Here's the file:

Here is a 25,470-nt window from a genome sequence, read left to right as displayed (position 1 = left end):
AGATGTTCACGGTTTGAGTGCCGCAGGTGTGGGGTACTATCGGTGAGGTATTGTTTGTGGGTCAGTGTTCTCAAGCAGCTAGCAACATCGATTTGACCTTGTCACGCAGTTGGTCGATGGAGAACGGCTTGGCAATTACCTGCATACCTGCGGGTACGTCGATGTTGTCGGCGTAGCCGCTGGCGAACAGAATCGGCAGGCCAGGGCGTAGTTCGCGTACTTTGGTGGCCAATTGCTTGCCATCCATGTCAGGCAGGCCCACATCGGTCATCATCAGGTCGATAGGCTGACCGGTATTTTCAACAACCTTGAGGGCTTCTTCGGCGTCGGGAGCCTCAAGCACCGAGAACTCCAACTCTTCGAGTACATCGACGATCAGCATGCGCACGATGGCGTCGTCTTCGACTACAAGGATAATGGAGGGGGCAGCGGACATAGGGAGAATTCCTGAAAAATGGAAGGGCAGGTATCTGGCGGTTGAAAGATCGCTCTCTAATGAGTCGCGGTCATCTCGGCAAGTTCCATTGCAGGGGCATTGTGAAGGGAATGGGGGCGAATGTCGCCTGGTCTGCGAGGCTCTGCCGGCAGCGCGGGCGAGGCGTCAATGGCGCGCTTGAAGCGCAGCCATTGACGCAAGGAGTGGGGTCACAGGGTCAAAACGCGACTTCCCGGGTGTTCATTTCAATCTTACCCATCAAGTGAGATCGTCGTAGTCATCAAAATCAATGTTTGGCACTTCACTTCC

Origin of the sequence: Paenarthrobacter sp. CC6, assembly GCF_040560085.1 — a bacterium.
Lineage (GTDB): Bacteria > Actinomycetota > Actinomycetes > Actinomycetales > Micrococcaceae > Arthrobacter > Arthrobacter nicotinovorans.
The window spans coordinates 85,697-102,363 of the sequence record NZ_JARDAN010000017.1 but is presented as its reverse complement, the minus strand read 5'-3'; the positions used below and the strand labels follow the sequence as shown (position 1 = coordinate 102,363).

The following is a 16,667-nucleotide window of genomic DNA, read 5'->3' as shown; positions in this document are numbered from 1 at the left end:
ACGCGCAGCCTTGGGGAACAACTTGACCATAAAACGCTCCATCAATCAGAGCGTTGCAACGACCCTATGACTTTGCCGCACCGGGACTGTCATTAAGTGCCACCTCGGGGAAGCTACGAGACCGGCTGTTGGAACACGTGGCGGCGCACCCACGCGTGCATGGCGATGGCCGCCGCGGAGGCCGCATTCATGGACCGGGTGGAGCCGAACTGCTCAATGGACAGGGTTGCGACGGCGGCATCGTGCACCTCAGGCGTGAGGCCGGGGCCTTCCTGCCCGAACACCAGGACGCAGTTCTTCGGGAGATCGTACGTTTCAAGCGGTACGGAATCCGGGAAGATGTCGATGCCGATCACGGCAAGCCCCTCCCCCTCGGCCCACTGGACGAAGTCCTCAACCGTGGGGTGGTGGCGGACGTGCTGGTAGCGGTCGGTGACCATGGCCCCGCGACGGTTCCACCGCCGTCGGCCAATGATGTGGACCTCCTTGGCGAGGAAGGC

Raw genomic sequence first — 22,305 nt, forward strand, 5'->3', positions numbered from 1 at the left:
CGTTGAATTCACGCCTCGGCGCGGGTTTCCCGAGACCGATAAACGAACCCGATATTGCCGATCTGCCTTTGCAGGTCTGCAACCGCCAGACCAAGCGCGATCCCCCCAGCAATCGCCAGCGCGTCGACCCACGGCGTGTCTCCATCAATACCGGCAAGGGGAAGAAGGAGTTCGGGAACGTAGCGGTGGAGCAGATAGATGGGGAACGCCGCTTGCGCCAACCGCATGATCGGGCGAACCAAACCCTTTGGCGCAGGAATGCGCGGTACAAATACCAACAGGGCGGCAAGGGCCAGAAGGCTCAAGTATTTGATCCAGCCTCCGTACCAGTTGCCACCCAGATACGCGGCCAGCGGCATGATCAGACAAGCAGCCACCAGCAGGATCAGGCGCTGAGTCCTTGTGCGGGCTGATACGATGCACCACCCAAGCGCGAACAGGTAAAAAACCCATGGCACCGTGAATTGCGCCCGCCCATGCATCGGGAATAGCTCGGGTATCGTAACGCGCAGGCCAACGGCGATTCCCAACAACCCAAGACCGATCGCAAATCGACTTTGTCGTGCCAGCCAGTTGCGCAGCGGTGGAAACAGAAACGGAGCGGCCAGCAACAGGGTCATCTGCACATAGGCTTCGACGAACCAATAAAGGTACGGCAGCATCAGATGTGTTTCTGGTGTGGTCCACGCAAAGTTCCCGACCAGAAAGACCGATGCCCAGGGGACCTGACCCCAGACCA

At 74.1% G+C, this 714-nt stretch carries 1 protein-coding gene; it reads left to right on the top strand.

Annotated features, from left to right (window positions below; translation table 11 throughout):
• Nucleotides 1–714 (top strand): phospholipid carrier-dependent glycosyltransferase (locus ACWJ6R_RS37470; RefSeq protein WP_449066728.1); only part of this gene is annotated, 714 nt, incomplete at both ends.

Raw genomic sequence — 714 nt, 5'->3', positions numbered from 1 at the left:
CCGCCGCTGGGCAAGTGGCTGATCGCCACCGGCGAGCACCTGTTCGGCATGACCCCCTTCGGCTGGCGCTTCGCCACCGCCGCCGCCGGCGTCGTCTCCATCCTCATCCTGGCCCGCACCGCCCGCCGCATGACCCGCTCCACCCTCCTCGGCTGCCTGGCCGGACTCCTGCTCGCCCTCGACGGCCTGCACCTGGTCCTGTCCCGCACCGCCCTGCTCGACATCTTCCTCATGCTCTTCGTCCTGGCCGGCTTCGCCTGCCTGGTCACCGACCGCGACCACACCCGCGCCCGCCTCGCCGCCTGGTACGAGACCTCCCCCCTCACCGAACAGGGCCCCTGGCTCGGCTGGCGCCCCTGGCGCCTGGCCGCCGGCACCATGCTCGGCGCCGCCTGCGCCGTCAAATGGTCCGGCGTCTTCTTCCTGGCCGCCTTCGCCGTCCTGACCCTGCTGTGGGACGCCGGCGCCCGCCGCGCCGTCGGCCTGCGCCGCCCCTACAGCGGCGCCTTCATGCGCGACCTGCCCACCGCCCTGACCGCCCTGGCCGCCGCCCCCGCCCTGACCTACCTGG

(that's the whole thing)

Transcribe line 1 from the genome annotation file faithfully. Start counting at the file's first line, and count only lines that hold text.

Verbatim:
Here is a 25,470-nt window from a genome sequence, read left to right as displayed (position 1 = left end):